But what if the third time is the charm?

This is, actually, the third time I’ve approached this subject, and it will be another variation apart from the first time, and the second. The subject is the old “But what if you’re wrong?” challenge that the religious dearly love to use against atheists, never realizing this is not even a fraction as destructive as they imagine it. Pascal’s Wager is a variation of this challenge, an extremely simplified one that allows the faithful to reach the answer that they like, because an honest examination of probability, with all the variables therein, doesn’t produce an encouraging answer. What if god was really serious about the humility thing, and considers even passing grades in school as too much ego? Or maybe it’s the pursuit of wealth bit. What if it really is ba’al all along?

But as much fun as that can be, I’m aiming a little higher than that, and even going to consider (just for the sake of argument) the lame “what if?” scenario. Let’s take a moment and realize that the question is really, “What if everything that I believe is correct, and you’re wrong?” – because it’s abundantly clear that nobody posing this question is actually considering how many different ways anyone could be wrong, especially themselves, nor any other religion but their own, nor any facet therein that they don’t follow very faithfully, like trimming facial hair or avoiding shellfish. And they never appear to consider what it is that we do to avoid being wrong, like examining evidence and testing hypotheses and all that jazz. I addressed that the first time around.

But let’s say that any god you care to name really exists, and is now facing me, the unapologetic unbeliever. The imagined response is either that I’ll crash to the ground and beg forgiveness, or be defiant and continue not to believe or something, whereupon I’ll be cast into hell to the great delight of far too many religious folk, those who really do have a sadistic streak. Either way, ha ha, the religious person can feel all warm and cuddly inside I guess.

Still, there are a few things to consider here. First off, a god standing in front of me is exactly the kind of evidence that I require to be convinced. Because, let’s face it, religious folk have offered (for centuries) nothing but word games and wishy-washy interpretations, mostly in their own defense. And for the sake of continuing this line, I’m going to ignore the inherent skepticism I would have over this sudden manifestation, all the possibilities of misinterpretation, hallucination, and hoaxing that I’d consider (just like any other truly incredible event,) and assume we’ve established this god pretty convincingly… somehow. Now what?

The first thing that comes to mind is how often every god I’ve ever heard of is a petulant, emotional, often tyrannical being – I honestly couldn’t believe that there would be any likely way to appease this entity. Total crap shoot. While any believer might have a firm idea of what their god really is (or at least claims to,) I’ve personally never seen a dependable trend from any account given anywhere, and so could trust no particular approach nor determine any likely expectation. I’m not being frivolous. Take the abrahamic god, who wiped out every last species on the planet in a worldwide flood, for… what reason, exactly? Wasn’t this its own creation? Wasn’t it supposed to know everything that could happen? What about the bhagavad gita and its numerous interpretations over whether violence is condemned or condoned – shouldn’t a god be able to make this important message perfectly clear? Not one scriptural or oral account that I’ve come across is free from such displays of petty behavior or gross inconsistencies; there is a radical difference between reading scripture in search of supportive quotes for a pre-existing mindset, and reading it to actually obtain guidance or useful, perhaps even transcendent, information. Those who have pursued the latter have usually not been very enlightened.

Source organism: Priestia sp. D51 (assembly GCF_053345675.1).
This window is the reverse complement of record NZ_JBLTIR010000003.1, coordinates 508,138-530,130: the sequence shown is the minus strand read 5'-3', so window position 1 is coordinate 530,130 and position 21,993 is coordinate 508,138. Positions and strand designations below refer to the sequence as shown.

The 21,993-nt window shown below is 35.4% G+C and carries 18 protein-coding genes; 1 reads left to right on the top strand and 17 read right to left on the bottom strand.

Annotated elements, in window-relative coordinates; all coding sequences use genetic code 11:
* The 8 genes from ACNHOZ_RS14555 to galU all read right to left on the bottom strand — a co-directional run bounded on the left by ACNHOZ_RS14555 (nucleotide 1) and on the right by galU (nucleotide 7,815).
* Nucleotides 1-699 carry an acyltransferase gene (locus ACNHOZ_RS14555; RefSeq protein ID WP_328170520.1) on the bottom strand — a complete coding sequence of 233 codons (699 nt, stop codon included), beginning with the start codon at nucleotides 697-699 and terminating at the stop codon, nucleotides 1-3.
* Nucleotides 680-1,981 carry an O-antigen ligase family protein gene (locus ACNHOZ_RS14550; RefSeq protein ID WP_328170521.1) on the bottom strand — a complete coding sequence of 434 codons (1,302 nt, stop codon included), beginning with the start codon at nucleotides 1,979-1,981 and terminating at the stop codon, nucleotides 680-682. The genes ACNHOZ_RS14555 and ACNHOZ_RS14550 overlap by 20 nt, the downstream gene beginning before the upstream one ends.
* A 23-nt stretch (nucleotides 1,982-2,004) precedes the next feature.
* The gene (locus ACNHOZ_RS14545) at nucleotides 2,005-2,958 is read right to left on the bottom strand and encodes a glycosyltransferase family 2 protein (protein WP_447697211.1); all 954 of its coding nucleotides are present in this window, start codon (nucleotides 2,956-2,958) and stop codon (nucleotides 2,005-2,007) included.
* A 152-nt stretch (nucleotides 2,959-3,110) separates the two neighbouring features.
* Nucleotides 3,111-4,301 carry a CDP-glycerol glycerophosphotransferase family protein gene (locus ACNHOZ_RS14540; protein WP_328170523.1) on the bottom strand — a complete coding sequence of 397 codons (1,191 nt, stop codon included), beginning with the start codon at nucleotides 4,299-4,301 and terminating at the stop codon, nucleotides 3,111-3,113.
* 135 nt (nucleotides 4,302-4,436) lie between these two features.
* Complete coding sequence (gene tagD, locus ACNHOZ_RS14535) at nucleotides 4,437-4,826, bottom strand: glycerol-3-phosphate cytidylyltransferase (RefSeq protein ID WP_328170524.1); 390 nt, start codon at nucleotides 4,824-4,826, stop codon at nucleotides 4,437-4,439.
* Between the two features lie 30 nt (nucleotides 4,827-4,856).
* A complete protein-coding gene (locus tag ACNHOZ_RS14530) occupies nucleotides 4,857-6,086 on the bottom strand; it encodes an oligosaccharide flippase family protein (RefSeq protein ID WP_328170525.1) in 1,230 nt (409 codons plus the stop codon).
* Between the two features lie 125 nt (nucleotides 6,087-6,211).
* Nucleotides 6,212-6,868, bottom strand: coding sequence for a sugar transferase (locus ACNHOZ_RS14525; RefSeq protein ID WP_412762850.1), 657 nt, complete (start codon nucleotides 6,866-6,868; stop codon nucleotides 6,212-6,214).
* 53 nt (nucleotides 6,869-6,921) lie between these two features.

But okay, so let’s assume, somehow, that the whole petty wrath, schizo thing is unlikely to happen – god is seeming pretty cool about it all and nominally coherent. So what answer do I have regarding why I lack faith?

Well, faith is actually a pretty stupid thing to have, from all of our experience. Faith in our fellow human beings is shattered so frequently that only an abject moron would continue to extend it – we rely on past experience, and covering our asses, and having some recourse if our expectations are somehow not met. We have contracts, and health inspectors, and banks that guarantee the presence of money, and we watch what other drivers do carefully, because faith is a ridiculous concept that has repeatedly proven its total lack of value.

I’ve pointed out before, even the religious look for something other than faith, constantly. We have everything from religious artifacts to expeditions into holy lands, creative interpretations of scripture to the frantic quest for things that can be called miracles – these are not aspects of faith, but the desperate search for evidence. That’s what human beings look for – we want the proof.

In this situation, there are two possibilities for why this should be. The first is that it is an evolved trait of an evolved species, and it’s not really hard to see how such a thing could come about from natural selection; individuals that ensure themselves of certain information (such as whether a tree is benign or dangerous) by observation and past experience can obviously fare much better than those who believe in some property for no reason.

The second possibility is that, as intended beings of some god, we were designed to be this way. I would like to think that I shouldn’t have to point out the contradiction in here, but I often do: a god that expects/demands faith but makes its creation rely on proof is not exactly working with an efficient model. Even if this being had some pat explanation as to why this should be, it doesn’t change anything until it’s been communicated to us – barring that, of course, I’m going to stick with what works best, which is requiring some kind of proof for extraordinary claims. You see, even without any built-in desire for evidence, it remains a useful process.